09/19/07 12:21 AM ET
Sheets leaves with hamstring injury
Veteran right-hander to be evaluated on Wednesday
By Jim Carley / Special to MLB.com
Sheets had to leave the game due to tightness in his left hamstring at the start of the bottom of the second inning. Club officials said he would be evaluated on Wednesday.
"It didn't pop," Sheets said. "I felt it when I went out there, and it just gradually got worse and worse.
"I felt great in the first inning. I thought I was going to get in a nice groove tonight. Then something happened. I don't know. I guess we'll see tomorrow."
Sheets, the Brewers winningest pitcher with a 12-5 mark, went out to the mound to warm up for the second inning, but called trainers out before facing the first batter. After being examined briefly, he tried a short jog off the mound and back before the decision was made to call it a night.
Sheets left trailing 1-0 after the Astros jumped on him for two hits in the first inning. He threw only 12 pitches, nine of them strikes.
What concerned Sheets was it hadn't gone away 30 minutes after the game ended.
"I feel it a little bit still," he said frowning. "That's what makes me not know if it's just a cramp or not."
Manager Ned Yost was remaining optimistic.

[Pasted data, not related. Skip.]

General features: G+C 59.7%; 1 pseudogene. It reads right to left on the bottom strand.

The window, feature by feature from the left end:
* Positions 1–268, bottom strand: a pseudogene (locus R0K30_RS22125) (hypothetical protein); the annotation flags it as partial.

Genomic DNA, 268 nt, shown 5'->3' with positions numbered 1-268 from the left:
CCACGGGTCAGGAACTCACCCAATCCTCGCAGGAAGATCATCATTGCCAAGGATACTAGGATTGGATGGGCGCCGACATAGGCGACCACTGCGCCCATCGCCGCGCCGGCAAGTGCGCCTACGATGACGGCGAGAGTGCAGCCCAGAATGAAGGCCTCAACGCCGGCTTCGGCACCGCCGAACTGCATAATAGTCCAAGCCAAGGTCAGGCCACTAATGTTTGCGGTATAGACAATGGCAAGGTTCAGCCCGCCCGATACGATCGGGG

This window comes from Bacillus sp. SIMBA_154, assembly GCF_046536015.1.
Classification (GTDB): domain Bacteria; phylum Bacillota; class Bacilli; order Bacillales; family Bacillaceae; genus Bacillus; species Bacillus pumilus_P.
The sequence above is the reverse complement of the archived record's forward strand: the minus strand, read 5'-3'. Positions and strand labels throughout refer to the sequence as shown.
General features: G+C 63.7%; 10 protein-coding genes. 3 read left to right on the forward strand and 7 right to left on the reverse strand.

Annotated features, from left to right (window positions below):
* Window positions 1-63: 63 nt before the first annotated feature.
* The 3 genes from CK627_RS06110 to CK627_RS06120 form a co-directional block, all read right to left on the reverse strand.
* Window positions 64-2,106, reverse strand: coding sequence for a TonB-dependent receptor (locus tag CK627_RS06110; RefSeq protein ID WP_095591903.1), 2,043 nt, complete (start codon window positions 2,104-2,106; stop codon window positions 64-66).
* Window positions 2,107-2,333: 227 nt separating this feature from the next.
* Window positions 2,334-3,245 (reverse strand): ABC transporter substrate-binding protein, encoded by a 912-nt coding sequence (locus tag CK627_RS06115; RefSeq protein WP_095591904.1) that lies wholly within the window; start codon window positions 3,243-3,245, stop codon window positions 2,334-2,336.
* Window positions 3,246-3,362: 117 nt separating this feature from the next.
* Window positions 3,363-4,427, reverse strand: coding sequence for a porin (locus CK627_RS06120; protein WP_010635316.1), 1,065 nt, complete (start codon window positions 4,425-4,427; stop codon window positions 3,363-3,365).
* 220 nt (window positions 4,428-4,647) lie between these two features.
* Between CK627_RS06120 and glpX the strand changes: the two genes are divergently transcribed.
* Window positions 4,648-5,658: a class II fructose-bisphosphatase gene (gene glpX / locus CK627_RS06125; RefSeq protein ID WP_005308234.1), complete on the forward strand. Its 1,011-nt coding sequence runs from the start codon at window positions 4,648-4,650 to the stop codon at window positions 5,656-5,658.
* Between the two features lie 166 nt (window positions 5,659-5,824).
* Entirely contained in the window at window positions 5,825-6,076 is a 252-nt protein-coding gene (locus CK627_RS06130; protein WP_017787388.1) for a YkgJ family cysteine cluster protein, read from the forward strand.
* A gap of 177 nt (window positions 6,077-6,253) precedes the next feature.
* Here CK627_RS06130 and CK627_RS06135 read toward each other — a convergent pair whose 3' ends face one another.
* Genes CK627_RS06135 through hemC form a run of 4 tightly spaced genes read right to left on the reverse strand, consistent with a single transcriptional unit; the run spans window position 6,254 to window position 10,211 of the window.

"It's not even a strain," Yost said after the game. "It's just a cramp.
"When it got tight and started cramping, we just decided not to push it. We'll see tomorrow."
It was Sheets' shortest outing of the season. He left a game after just three innings against the Cubs on April 25 with a strained right groin, but didn't miss a start after that game.
He then lasted only three innings against Colorado on July 14 when he sprained his right middle finger. He went on the 15-day disabled list and missed 40 games after that.
"I'm just mentally fried from injuries this year," Sheets said. "The guys really picked me up by coming back and winning tonight. But I don't understand what's happening with me and injuries this year.
"It took me down pretty well tonight."
Jim Carley is a contributor to MLB.com. This story was not subject to the approval of Major League Baseball or its clubs.